The man who successfully transplants or "introduces" into a new habitat any persistent species of living thing assumes a very grave responsibility. Every introduced species is doubtful gravel until panned out. The enormous losses that have been inflicted upon the world through the perpetuation of follies with wild vertebrates and insects would, if added together, be enough to purchase a principality. The most aggravating feature of these follies in transplantation is that never yet have they been made severely punishable. We are just as careless and easygoing on this point as we were about the government of the Yellowstone Park in the days when Howell and other poachers destroyed our first national bison herd, and when caught red-handed—as Howell was, skinning seven Park bison cows—could not be punished for it, because there was no penalty prescribed by any law. Today, there is a way in which any revengeful person could inflict enormous damage on the entire South, at no cost to himself, involve those states in enormous losses and the expenditure of vast sums of money, yet go absolutely unpunished!

The gypsy moth is a case in point. This winged calamity was imported at Maiden, Massachusetts, near Boston, by a French entomologist, Mr. Leopold Trouvelot, in 1868 or 69. History records the fact that the man of science did not purposely set free the pest. He was endeavoring with live specimens to find a moth that would produce a cocoon of commercial value to America, and a sudden gust of wind blew out of his study, through an open window, his living and breeding specimens of the gypsy moth. The moth itself is not bad to look at, but its larvae is a great, overgrown brute with an appetite like a hog. Immediately Mr. Trouvelot sought to recover his specimens, and when he failed to find them all, like a man of real honor, he notified the State authorities of the accident. Every effort was made to recover all the specimens, but enough escaped to produce progeny that soon became a scourge to the trees of Massachusetts. The method of the big, nasty-looking mottled-brown caterpillar was very simple. It devoured the entire foliage of every tree that grew in its sphere of influence.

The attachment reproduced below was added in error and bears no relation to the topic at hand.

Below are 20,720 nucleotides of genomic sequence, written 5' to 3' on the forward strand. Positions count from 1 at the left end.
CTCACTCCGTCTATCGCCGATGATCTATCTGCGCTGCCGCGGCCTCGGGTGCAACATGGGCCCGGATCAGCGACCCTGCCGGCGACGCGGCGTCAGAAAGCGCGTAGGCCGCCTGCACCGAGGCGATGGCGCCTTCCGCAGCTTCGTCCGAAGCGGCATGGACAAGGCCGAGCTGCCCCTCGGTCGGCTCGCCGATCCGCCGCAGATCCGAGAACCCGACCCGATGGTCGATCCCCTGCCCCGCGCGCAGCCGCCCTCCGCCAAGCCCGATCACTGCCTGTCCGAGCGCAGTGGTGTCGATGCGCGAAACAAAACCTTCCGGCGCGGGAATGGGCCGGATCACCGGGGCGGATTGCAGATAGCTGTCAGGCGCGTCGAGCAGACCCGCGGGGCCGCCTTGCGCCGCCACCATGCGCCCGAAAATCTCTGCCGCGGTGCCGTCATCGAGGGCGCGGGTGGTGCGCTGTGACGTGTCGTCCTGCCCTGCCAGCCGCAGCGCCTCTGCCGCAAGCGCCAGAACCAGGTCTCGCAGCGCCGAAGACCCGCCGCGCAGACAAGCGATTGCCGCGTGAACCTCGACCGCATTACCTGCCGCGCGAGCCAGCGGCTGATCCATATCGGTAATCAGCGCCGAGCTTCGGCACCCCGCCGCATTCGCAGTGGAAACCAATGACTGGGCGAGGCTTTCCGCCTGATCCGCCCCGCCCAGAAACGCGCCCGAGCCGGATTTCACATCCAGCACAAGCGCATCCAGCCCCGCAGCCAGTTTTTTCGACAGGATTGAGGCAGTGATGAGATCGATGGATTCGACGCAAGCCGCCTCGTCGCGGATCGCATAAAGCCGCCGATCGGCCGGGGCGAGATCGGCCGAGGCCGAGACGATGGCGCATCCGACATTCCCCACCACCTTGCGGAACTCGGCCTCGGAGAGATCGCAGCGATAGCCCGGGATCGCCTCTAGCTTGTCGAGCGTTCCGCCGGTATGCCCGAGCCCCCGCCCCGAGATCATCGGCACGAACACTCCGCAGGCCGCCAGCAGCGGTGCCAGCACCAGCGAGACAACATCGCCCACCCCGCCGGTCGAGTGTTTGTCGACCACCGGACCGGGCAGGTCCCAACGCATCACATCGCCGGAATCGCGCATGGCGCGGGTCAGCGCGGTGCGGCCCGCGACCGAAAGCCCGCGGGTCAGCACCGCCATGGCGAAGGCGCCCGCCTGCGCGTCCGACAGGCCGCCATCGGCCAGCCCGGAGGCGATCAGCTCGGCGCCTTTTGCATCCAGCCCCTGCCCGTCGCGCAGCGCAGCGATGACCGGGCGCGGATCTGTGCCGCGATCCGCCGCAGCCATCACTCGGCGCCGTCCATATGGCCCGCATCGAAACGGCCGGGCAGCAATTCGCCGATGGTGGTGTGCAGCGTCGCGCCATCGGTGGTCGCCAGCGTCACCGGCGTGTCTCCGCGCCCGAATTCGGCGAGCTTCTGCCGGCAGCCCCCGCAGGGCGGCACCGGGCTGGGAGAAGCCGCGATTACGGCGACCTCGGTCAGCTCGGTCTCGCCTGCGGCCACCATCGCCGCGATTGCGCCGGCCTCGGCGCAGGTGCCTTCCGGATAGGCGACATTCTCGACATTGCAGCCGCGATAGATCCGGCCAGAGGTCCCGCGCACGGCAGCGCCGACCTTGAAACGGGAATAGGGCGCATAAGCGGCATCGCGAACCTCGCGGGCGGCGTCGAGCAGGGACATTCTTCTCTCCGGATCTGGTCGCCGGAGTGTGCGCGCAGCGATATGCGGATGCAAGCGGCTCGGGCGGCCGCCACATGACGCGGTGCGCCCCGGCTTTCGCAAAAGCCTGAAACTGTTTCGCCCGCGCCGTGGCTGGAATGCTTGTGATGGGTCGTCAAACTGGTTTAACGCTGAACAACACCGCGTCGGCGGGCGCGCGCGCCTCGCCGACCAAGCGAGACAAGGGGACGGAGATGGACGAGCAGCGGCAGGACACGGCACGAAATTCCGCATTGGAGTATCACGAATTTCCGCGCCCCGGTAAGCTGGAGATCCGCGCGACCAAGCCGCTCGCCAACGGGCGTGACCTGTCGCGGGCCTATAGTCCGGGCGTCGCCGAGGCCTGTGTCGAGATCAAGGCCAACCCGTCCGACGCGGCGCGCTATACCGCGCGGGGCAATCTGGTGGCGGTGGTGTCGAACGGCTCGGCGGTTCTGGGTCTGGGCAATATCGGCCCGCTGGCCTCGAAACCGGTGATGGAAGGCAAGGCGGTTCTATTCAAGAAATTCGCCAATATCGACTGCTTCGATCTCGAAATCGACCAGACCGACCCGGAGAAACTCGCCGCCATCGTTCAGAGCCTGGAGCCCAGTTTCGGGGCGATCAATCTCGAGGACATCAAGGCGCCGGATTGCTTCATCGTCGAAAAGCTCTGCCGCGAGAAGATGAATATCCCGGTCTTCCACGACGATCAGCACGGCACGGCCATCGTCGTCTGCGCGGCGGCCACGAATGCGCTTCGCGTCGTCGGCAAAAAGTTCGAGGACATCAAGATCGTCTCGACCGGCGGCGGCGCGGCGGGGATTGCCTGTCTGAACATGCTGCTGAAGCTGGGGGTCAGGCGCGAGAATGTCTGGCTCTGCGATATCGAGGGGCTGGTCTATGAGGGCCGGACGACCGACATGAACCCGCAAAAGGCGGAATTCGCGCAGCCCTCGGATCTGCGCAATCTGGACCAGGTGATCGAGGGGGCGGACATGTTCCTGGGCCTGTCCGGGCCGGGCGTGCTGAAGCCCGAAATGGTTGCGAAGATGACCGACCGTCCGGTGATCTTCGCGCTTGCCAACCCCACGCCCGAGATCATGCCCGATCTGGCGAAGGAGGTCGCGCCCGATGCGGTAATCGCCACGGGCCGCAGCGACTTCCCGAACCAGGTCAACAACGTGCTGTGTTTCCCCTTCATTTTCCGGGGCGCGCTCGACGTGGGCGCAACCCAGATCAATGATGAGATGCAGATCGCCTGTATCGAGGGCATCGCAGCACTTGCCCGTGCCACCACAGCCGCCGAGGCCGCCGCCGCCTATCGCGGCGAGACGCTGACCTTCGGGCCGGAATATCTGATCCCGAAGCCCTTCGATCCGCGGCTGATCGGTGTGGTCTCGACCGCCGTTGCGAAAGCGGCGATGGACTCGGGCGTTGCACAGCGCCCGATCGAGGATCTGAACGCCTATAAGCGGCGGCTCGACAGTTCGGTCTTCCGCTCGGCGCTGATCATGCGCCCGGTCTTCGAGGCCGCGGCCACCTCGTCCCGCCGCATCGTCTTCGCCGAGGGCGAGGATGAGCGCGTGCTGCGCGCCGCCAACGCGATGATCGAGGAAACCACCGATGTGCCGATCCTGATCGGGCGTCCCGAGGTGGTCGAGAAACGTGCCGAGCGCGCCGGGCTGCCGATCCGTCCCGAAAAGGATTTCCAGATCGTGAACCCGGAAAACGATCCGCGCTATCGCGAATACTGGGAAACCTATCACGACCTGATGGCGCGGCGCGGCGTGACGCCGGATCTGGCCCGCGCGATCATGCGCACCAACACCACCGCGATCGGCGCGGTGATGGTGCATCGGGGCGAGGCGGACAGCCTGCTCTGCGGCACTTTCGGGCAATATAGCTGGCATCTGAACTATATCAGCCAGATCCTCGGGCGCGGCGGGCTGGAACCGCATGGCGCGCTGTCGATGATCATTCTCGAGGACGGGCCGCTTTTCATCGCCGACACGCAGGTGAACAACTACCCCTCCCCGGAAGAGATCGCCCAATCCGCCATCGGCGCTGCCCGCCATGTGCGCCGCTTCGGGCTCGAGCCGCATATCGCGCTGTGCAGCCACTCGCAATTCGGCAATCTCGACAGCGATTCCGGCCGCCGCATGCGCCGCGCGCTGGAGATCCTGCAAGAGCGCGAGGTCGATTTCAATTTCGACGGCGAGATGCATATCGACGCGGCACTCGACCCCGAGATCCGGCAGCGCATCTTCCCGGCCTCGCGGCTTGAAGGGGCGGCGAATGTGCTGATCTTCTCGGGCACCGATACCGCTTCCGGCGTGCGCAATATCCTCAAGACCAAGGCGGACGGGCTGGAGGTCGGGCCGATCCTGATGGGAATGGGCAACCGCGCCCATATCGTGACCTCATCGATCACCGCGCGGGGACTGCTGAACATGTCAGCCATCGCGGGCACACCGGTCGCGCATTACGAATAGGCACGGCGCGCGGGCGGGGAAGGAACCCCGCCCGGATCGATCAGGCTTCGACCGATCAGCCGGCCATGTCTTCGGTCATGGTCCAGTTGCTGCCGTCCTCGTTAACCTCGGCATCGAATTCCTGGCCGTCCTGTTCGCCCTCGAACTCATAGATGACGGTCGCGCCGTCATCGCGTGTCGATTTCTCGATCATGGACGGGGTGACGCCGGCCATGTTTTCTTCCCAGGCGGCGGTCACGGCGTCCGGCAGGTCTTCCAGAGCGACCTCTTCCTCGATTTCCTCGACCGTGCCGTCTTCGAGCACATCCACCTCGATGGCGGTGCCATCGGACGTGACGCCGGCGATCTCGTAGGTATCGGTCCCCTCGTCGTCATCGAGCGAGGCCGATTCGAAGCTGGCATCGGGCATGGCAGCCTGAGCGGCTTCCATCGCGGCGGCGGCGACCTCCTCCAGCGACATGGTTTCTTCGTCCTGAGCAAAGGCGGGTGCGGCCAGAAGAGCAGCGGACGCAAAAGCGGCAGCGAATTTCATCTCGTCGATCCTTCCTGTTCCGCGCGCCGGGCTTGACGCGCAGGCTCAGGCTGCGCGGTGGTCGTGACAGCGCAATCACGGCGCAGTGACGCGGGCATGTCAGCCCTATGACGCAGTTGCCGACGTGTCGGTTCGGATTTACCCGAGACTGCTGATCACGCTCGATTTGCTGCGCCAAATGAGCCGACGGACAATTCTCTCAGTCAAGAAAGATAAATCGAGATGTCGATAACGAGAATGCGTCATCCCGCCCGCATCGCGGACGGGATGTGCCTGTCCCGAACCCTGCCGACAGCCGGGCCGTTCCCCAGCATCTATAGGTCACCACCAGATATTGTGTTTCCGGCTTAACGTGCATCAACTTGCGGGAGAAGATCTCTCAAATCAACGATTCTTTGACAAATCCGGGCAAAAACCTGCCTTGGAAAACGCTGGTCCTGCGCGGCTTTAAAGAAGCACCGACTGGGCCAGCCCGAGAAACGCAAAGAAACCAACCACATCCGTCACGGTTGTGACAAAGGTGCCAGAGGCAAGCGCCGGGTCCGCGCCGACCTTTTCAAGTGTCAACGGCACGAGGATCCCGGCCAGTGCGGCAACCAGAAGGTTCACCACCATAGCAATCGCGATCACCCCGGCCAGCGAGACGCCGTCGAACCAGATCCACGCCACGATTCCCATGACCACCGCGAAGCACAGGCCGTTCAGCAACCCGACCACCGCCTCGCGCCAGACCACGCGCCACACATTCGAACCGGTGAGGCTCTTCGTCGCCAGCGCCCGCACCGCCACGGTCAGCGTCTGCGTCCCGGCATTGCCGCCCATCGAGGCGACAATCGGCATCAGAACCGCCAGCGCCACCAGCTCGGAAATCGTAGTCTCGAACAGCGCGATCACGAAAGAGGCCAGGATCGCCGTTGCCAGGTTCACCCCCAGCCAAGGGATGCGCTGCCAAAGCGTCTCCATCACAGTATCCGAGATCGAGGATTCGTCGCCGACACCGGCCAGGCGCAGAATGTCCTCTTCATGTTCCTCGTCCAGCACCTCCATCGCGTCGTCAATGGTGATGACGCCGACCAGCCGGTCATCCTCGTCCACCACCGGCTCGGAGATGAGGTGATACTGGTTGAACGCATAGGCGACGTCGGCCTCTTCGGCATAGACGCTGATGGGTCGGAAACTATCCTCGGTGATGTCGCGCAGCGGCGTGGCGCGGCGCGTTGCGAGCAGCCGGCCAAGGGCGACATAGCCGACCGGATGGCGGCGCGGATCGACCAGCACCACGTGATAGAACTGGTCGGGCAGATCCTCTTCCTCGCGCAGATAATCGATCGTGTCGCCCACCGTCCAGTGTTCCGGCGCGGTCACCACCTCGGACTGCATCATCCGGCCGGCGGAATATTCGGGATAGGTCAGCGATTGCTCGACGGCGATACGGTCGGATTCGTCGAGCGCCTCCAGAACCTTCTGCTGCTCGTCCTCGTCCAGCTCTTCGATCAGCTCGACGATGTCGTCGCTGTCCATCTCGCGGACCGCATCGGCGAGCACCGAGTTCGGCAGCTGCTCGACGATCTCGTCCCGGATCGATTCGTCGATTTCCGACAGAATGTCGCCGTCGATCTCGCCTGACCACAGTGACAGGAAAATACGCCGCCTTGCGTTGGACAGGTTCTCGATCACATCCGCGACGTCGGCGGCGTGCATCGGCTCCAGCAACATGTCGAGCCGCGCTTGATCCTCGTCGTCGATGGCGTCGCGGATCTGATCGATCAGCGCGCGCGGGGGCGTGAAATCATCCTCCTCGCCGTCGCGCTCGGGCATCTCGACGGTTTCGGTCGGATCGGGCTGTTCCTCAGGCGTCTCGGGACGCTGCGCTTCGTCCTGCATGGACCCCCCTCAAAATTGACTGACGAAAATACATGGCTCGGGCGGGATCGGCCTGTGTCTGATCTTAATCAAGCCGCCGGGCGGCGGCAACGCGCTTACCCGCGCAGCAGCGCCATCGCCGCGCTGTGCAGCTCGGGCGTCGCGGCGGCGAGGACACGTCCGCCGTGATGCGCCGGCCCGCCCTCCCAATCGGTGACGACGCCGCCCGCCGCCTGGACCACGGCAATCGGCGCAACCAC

The gypsy moth spread with alarming rapidity and persistence. In course of time, the state authorities of Massachusetts were forced to begin a relentless war upon it, by poisonous sprays and by fire. It was awful! Up to this date (1912) the New England states and the United States Government service have expended in fighting this pest about $7,680,000!

The spread of this pest has been retarded, but the gypsy moth never will be wholly stamped out. Today it exists in Rhode Island, Connecticut, and New Hampshire, and it is due to reach New York at an early date. It is steadily spreading in three directions from Boston, its original point of departure, and when it strikes the State of New York, we, too, will begin to pay dearly for the Trouvelot experiment.

How does the author feel about Howell?

Possible Answers:

The author agrees with Howell that invasive species are often problematic.

The author thinks that Howell made a great mistake in releasing Gypsy moths into the United States.

The author greatly dislikes Howell for his audacious disrespect for nature.

The author is annoyed by Howell’s insistence that invasive species do not cause significant problems.

The author likes Howell because he helped identify a problem with the consequences available for environmental disruptors.

Correct answer:

The author greatly dislikes Howell for his audacious disrespect for nature.

Explanation:

Let’s look at the part of the first paragraph in which the author brings up Howell, paying attention to why he does so:

“The most aggravating feature of these follies in transplantation is that never yet have they been made severely punishable. We are just as careless and easygoing on this point as we were about the government of the Yellowstone Park in the days when Howell and other poachers destroyed our first national bison herd, and when caught red-handed—as Howell was, skinning seven Park bison cows—could not be punished for it, because there was no penalty prescribed by any law.”